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More Predictions Point to Mobile TV Windfall

Defining the market potential of a new service offering, particularly in the absence of a compelling consumer value proposition, is sometimes like the child's game -- pin the tail on the donkey. Regardless, if you are a mobile service provider that needs to rationalize a significant investment in 3G infrastruture, then it's encouraging when you can point to 'research' as validation.

In 2011, mobile TV services will have some 514 million subscribers worldwide, up from only 6.4 million at the end of 2005, a new ABI Research study has found.

The fledgling market for mobile television is beginning to build significant momentum, according to the report, "Broadcast and Unicast Mobile TV Services," and advertising-supported broadcast services are expected to propel additional growth over the next few years.

"Broadcast will be the preferred method of access to mobile video for most people," says principal analyst Ken Hyers. "Unicast will remain part of the mix, for customers who want to access video-on-demand, but ABI Research believes that the majority of subscription services will be for broadcast content, and that unicast-only subscriptions will not be a significant part of the market."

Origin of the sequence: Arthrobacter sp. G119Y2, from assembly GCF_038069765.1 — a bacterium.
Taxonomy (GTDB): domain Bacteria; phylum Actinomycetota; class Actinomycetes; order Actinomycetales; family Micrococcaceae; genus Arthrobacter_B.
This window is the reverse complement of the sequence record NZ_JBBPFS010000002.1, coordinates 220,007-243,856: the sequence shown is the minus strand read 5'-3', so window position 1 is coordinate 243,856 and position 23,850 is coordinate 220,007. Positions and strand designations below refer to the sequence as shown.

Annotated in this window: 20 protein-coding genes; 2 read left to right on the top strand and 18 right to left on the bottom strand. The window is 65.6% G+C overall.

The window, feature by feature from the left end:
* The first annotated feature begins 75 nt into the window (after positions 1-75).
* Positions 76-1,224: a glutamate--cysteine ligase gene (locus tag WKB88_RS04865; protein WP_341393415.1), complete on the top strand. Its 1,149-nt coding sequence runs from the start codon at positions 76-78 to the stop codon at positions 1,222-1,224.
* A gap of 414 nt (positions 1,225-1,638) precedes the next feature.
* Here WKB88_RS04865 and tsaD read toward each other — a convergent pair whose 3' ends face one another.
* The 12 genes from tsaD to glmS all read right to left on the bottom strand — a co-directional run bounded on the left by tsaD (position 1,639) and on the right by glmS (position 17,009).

South Korea and Japan are the early adopters, but European and North American markets are not far behind, with three contenders planning to introduce mobile video broadcast services in the United States over the next 12 to 18 months. MediaFLO (Qualcomm) plans to be first off the mark, having announced its intention to launch services in the fourth quarter of 2006; Hiwire (Aloha Partners) and Modeo (Crown Castle) will follow suit in 2007.

But Hyers cautions, "Most markets will not be able to support more than two broadcast networks due to the high cost of building them, and the fact that most markets only have three or four major mobile operators selling wireless services to subscribers."

What will determine which broadcasters survive in any given market? The most critical factor will be commitment from mobile operators. "MediaFLO has been built for this purpose from the ground up, and will almost certainly be among the winners in the US," Hyers believes. "Verizon Wireless has already committed to it. Modeo and Hiwire are competing for the business of just three major operators, and one of them will fail. Each has strengths and weaknesses. Modeo plans to be faster to market, and if it signs a major operator quickly, its battle is half won. On the other hand, in Hiwire's favor is its large (12 MHz) and valuable swath of spectrum with more favorable characteristics than Modeo's."

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